Page 63 - Week 01 - Tuesday, 8 February 2022

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efficiencies of AI and algorithm, we may well be able to have more police on the street rather than simply answering the telephone. I think that is a good response in this day and age, to be able to have more police responding to crime as it occurs, rather than simply taking the report.

ACT Emergency Services Agency—Belconnen storm

MR PETTERSSON: My question is to the Minister for Transport and City Services. Minister, how did the ACT government respond in the immediate aftermath of January’s serious Belconnen storm to support affected suburbs and communities?

MR STEEL: I thank Mr Pettersson for his question. This storm that ravaged Belconnen and a range of other suburbs in the north of Canberra on 3 January was not the start to the new year that Canberrans wanted or needed. After an exhausting 2021, and a festive season dominated by COVID-19 and disrupted holiday plans, this was the last thing that they needed. To support the community at this very difficult time, crews from across the ACT government got to work right away, many of them coming back from leave early to help the thousands of households who lost power or suffered damage to their homes from falling trees and debris.

City Services moved quickly to address hazards on roads, driveways and pathways, and our Urban Treescapes team responded to dozens of requests for assistance to assess damaged or fallen trees and provide advice to residents. Molonglo ACT Rural Fire Service established a support facility in Higgins to provide residents with access to showers, washing machines, dryers, electronics, chargers, food waste disposal and more. We rolled out an addition green bin service collection for 14 Belconnen suburbs in the fortnight following the storm, in two stages, to help with the disposal of garden debris and leaf litter. We also provided free drop-off for food waste at our resource management centre to support those residents who were unfortunate enough to lose power, in some cases for several days, resulting in food spoilage.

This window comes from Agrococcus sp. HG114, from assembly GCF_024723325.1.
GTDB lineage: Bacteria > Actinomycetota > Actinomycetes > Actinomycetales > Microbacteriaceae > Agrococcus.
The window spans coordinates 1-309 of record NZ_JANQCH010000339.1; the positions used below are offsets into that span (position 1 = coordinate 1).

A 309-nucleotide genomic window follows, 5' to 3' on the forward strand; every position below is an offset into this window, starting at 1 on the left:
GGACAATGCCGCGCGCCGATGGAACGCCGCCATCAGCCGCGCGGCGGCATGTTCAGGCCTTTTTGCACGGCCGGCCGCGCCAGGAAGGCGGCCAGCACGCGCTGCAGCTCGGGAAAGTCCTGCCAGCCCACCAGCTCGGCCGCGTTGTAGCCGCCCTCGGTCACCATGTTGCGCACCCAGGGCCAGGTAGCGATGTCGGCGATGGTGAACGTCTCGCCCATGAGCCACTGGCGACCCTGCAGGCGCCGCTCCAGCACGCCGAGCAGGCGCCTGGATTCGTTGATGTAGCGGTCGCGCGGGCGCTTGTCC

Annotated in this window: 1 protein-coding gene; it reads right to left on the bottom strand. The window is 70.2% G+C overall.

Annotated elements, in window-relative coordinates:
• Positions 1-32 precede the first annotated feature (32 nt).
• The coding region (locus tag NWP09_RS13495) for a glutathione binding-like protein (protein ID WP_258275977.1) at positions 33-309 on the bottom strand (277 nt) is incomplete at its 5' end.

MR PETTERSSON: Minister, can you please provide an update on how the clean-up operation is going and priority activities for this?

MR STEEL: I thank Mr Pettersson for his supplementary. Cleaning up after an extreme weather event like this takes months of hard work, even with our crews getting started in the immediate aftermath. Last week we announced that additional crews would be deployed to help with the government’s coordinated clean-up effort. More than 20 workers from the ACT’s Parks and Conservation Service have joined the clean-up effort, doubling the workforce on the ground. As part of the additional capability, a dedicated storm response coordinator has also been appointed to strategically manage resources and ensure that the most affected areas are dealt with as quickly as possible.

Once immediate safety issues on roadways, driveways and pathways were made safe, our team turned their efforts to public land, particularly in high-use areas like shopping centres and schools. As we clear through this work, attention will then turn to nature strips, playgrounds, sportsgrounds and parks. However, even with these extra resources, the large number of damaged trees and branches on public land

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